Fox and Ziggo investigated over European sports rights

LONDON (Reuters) - Rupert Murdoch’s Fox and Netherlands-based Ziggo Sport said they had been targeted in a European Commission investigation into a possible cartel in sports broadcasting rights.

Broadcasters spend billions of euros to buy exclusive rights to shows top flight sport such as England’s Premier League and Spain’s La Liga soccer to attract viewers.

The Commission said late on Tuesday it had carried out unannounced inspections in several member states at companies that distribute “media rights and related rights pertaining to various sports events and/or their broadcasting”.

Fox Networks Group (FNG), an operating unit of Murdoch’s 21st Century Fox which distributes TV and cable channels around the world, said it was cooperating with the inspection after officials raided its offices in London.

“The Commission has concerns that the companies involved may have violated EU antitrust rules that prohibit cartels and restrictive business practices,” the Commission said in a statement.

Ziggo Sport, a Netherlands-based broadcaster owned by Liberty Global and Vodafone, said on Wednesday it was also involved.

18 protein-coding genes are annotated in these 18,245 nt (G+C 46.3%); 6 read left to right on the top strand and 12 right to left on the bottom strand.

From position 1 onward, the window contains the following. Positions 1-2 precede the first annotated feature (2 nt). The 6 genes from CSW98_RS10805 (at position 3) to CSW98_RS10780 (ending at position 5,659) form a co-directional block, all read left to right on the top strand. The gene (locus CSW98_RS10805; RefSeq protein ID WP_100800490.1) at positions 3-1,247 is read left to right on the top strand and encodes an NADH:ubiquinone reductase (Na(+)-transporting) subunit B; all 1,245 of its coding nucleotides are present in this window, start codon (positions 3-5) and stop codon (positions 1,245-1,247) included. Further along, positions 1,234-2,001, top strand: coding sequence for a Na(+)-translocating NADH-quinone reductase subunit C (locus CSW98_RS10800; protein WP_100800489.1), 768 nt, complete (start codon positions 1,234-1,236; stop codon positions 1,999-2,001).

“We have been informed that the European Commission is inspecting several media companies in Europe, including Ziggo Sport,” it said.

“Ziggo Sport is cooperating fully with the European Commission’s inspection and is unable to comment further at this stage.”

The raid comes at a difficult time for Fox, which is engaged in string of deals that are facing regulatory approval, and for Ziggo’s owners Vodafone and Liberty Global which could soon be in a similar position.

Fox is battling Comcast and British regulators for the right to buy Europe’s biggest pay-TV company Sky for around $15 billion while it has also agreed to sell a string of assets to Walt Disney Co for around $52 billion.

Vodafone, meanwhile, is in talks to buy some of Liberty Global’s cable networks in some other European countries where they both operate, chief of which is Germany.

Reporting by Paul Sandle; Editing by Kate Holton and Keith Weir